“Do we have a shortage or do we have a turnover problem? And what we have is a really big turnover problem,” said Calzia, who serves as the union’s director of nursing practice and professional development.

To combat turnover, Calzia suggests placing more value on the interests and specialization of staff, nurses in particular. 

“We need to make sure that we're building structures that allow staff to practice at the top of their scope, whether that's a (radiation) tech or a nurse, and they're not having to fill in places where they weren't educated,” he explained. 

Calzia has seen an increase in health care systems requiring nurses and other staff to fill in roles, such as weapons searches on patients, that typically wouldn’t be in their job descriptions.

“Nowhere in our education did we learn how to screen people for weapons. But because you're there, you're in that environment, you're going to do it, and it's not appropriate. That is not in our scope,” Calzia said.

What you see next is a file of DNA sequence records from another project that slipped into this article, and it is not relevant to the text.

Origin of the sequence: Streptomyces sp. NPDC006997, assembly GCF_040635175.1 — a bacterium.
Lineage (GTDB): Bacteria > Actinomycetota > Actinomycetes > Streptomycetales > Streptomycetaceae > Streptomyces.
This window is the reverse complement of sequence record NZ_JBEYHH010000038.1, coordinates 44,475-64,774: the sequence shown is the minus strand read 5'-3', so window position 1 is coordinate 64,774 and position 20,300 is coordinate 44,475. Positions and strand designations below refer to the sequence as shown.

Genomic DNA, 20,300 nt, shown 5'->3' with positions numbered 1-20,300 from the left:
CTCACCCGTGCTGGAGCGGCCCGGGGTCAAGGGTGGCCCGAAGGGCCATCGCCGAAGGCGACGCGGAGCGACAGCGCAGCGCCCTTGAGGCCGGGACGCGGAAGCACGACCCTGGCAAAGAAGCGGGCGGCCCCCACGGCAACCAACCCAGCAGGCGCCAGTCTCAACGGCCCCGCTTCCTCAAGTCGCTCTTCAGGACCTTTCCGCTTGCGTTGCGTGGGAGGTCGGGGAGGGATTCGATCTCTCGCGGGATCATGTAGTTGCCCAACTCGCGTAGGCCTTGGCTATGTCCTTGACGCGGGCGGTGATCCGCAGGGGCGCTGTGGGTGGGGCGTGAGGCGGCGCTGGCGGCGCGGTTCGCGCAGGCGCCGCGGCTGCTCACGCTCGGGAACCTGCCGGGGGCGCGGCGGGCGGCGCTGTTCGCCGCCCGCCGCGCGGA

The strain placed on health care workers is symptomatic of another issue, Nelson added.

“The reasons why hospitals are struggling right now is, by and large, because of labor costs,” Nelson said. “Labor costs are outrageous because in part so many folks have left the workforce.” That's forced hospials to hire very costly temporary contract labor.

By focusing on retention, Nelson believes labor costs will decrease and hospitals will be more equipped to support staff and focus on patient care.

In addition to solving faculty shortages, health care organizations are working to expand what the health care workforce looks like.

Emily Henke, executive director of the Oregon Public Health Institute, recommended employers become more flexible with their requirements and how they design their interview processes. She gave examples from the experience of her organization, which had 600 employees during the height of the pandemic.